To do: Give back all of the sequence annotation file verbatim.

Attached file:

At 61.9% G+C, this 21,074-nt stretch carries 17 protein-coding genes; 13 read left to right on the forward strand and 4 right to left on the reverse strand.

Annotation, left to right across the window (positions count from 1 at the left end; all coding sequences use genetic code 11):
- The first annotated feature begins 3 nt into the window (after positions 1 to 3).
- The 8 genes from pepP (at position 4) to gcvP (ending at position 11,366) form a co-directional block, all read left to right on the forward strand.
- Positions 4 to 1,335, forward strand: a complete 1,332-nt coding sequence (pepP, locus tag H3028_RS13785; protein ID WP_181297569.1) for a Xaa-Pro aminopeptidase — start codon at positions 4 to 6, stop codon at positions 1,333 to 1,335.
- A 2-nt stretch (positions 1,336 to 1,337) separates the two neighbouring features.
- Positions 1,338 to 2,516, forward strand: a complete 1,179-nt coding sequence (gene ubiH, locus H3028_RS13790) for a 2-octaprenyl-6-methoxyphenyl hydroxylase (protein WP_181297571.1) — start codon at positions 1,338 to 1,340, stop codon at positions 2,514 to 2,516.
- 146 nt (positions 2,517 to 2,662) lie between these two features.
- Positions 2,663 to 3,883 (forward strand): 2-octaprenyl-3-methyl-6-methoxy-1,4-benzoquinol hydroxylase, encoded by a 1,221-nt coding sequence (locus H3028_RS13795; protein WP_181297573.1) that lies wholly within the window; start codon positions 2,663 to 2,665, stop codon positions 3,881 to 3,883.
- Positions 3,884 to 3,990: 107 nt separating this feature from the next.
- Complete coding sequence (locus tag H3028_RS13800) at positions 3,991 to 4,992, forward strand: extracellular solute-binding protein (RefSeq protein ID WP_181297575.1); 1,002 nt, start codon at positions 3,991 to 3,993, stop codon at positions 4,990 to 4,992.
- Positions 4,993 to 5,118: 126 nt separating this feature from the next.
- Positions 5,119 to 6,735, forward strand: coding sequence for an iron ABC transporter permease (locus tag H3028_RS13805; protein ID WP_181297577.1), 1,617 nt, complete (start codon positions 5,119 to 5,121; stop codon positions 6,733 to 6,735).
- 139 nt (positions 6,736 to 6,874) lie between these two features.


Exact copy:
At 61.9% G+C, this 21,074-nt stretch carries 17 protein-coding genes; 13 read left to right on the forward strand and 4 right to left on the reverse strand.

Annotation, left to right across the window (positions count from 1 at the left end; all coding sequences use genetic code 11):
- The first annotated feature begins 3 nt into the window (after positions 1 to 3).
- The 8 genes from pepP (at position 4) to gcvP (ending at position 11,366) form a co-directional block, all read left to right on the forward strand.
- Positions 4 to 1,335, forward strand: a complete 1,332-nt coding sequence (pepP, locus tag H3028_RS13785; protein ID WP_181297569.1) for a Xaa-Pro aminopeptidase — start codon at positions 4 to 6, stop codon at positions 1,333 to 1,335.
- A 2-nt stretch (positions 1,336 to 1,337) separates the two neighbouring features.
- Positions 1,338 to 2,516, forward strand: a complete 1,179-nt coding sequence (gene ubiH, locus H3028_RS13790) for a 2-octaprenyl-6-methoxyphenyl hydroxylase (protein WP_181297571.1) — start codon at positions 1,338 to 1,340, stop codon at positions 2,514 to 2,516.
- 146 nt (positions 2,517 to 2,662) lie between these two features.
- Positions 2,663 to 3,883 (forward strand): 2-octaprenyl-3-methyl-6-methoxy-1,4-benzoquinol hydroxylase, encoded by a 1,221-nt coding sequence (locus H3028_RS13795; protein WP_181297573.1) that lies wholly within the window; start codon positions 2,663 to 2,665, stop codon positions 3,881 to 3,883.
- Positions 3,884 to 3,990: 107 nt separating this feature from the next.
- Complete coding sequence (locus tag H3028_RS13800) at positions 3,991 to 4,992, forward strand: extracellular solute-binding protein (RefSeq protein ID WP_181297575.1); 1,002 nt, start codon at positions 3,991 to 3,993, stop codon at positions 4,990 to 4,992.
- Positions 4,993 to 5,118: 126 nt separating this feature from the next.
- Positions 5,119 to 6,735, forward strand: coding sequence for an iron ABC transporter permease (locus tag H3028_RS13805; protein ID WP_181297577.1), 1,617 nt, complete (start codon positions 5,119 to 5,121; stop codon positions 6,733 to 6,735).
- 139 nt (positions 6,736 to 6,874) lie between these two features.